CANADA FX DEBT-C$ dips on worry over commodity demand

Wed Nov 26, 2008 4:23pm EST
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 * Canadian dollar slips 0.4 percent versus greenback
 * Bond prices rally with U.S. market on soft U.S. data
 By John McCrank
 TORONTO, Nov 26 (Reuters) - The Canadian dollar dipped 0.4
percent against the U.S. dollar on Wednesday on worries over
slackening demand for Canadian commodities, but it closed well
off its lows for the day as North American stock markets
rebounded and commodity prices made gains.
 Canadian bond prices rallied along with the larger U.S.
market on weaker-than-expected U.S. data, which increased the
allure of safe-haven government debt.
 The Canadian dollar ended the North American session at
C$1.2302 to the U.S. dollar, or 81.29 U.S. cents, down from
C$1.2250 to the U.S. dollar, or 81.63 U.S. cents, at Tuesday's
 At the beginning of the session, the currency weakened to
C$1.2415 to the U.S. dollar, or 80.54 U.S. cents, as U.S.
equity futures plunged on gloomy outlooks from several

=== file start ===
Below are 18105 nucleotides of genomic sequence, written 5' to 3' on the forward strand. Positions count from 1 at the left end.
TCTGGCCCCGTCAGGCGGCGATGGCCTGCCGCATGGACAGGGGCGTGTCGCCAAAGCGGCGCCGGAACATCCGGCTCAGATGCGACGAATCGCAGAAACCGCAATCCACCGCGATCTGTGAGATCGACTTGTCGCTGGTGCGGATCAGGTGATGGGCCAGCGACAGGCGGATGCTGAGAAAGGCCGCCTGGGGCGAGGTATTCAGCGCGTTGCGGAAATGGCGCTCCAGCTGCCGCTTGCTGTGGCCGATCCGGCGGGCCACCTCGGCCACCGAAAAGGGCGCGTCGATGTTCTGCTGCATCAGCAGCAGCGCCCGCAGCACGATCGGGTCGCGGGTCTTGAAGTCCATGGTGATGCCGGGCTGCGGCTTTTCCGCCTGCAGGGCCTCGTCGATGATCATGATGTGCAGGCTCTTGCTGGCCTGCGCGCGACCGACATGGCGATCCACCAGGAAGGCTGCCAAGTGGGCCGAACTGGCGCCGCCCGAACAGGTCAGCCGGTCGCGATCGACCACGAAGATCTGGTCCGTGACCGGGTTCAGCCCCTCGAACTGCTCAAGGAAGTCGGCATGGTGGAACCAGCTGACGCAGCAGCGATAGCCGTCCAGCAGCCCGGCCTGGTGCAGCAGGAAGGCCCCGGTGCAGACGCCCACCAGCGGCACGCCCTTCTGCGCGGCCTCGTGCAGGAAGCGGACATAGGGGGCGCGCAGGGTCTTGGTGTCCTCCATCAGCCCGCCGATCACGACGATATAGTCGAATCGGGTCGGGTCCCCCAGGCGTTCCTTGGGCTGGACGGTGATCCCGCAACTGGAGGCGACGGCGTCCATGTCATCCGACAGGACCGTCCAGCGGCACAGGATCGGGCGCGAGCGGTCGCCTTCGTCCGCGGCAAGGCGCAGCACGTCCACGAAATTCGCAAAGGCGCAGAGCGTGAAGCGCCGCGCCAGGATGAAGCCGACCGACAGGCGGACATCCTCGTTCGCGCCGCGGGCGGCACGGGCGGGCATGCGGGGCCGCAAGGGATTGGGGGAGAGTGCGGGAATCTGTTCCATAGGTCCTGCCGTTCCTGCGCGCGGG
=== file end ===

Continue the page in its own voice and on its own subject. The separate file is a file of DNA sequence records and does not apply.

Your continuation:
With global growth slowing, concern is growing that demand
for the commodities Canada exports will drop off. In times of
market volatility, such concerns are often reflected in the
value of the Canadian dollar.
 Stock prices started to rise during the session, as did
prices for oil and some other key commodities, and the Canadian
dollar followed suit.
 "Slowly but surely, (the market) miraculously turned around
and the world looks like a fairly safe place again for a
change," said Steve Butler, director of foreign exchange
trading at Scotia Capital.
 The U.S. market is closed on Thursday for Thanksgiving Day,
which could lead to more volatile moves by the Canadian dollar
due to tighter liquidity.
 Bond prices rallied along with the larger U.S. market on a
raft of weaker than expected U.S. economic data, which sent
investors looking for safe-haven government debt.
 The U.S. economic data included another big drop in new
home sales, another plunge in real consumer spending, a big
pullback in durable goods orders, and jobless claims that
remained elevated.
 "Pretty bleak numbers all reaffirming that the U.S. economy
is slipping into a deeper recession," said Sal Guatieri, senior
economist at BMO Capital Markets.
 There were no major Canadian data releases.
 The two-year bond rose 9 Canadian cents to C$102.02 to
yield 1.728 percent. The 10-year bond climbed 35 Canadian cents
to C$107.25 to yield 3.352 percent.
 The yield spread between the two-year and 10-year bond was
176 basis points, up from 171 at the previous close.
 The 30-year bond jumped 80 Canadian cents to C$118.20 to
yield 3.932 percent. In the United States, the 30-year Treasury
yielded 3.932 percent.
 (Editing by Peter Galloway)